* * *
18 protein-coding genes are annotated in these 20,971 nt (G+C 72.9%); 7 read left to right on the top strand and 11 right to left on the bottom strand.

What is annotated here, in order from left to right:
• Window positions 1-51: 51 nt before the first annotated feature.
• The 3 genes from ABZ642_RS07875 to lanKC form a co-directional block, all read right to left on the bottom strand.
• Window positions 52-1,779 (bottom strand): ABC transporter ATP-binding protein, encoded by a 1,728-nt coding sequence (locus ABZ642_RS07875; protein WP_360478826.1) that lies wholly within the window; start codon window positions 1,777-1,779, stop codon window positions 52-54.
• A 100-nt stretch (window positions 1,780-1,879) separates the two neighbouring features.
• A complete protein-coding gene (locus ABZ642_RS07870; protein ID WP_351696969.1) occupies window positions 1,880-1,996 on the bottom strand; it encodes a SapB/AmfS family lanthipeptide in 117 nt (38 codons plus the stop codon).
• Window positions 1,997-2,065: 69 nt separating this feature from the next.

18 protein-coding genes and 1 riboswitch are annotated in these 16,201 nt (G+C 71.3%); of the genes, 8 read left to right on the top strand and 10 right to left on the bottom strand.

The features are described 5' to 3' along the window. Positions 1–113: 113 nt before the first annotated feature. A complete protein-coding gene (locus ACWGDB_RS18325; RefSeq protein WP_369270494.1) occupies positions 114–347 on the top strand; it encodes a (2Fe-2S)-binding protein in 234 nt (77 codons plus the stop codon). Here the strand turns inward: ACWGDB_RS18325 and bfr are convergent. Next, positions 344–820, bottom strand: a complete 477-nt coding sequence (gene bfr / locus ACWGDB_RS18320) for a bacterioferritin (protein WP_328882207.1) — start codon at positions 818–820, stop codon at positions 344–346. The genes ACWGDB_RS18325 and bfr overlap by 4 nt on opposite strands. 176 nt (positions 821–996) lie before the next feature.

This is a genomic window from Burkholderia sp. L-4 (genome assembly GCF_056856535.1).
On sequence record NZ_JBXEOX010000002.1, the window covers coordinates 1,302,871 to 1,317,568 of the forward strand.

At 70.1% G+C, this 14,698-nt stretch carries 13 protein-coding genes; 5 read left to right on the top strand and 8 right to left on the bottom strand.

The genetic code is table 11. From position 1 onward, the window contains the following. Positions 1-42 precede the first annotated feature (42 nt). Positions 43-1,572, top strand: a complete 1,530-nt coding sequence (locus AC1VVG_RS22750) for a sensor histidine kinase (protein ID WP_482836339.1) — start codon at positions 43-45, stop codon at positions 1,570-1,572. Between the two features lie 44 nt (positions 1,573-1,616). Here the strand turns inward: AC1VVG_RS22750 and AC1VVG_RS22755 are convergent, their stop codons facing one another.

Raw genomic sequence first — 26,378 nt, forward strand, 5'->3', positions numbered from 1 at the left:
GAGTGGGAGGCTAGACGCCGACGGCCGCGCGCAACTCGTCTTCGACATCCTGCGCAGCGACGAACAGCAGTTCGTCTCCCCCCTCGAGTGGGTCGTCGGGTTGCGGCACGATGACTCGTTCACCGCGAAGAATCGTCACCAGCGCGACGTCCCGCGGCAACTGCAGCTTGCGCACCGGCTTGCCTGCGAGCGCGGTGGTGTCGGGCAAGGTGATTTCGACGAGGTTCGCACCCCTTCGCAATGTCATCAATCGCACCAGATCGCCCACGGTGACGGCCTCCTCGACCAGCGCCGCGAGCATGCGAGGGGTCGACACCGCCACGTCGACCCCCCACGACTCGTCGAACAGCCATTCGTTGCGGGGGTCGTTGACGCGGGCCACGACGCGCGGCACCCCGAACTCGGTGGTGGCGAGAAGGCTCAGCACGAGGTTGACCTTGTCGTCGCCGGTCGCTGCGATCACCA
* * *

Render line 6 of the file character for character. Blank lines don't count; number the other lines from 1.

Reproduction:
• A 100-nt stretch (window positions 1,780-1,879) separates the two neighbouring features.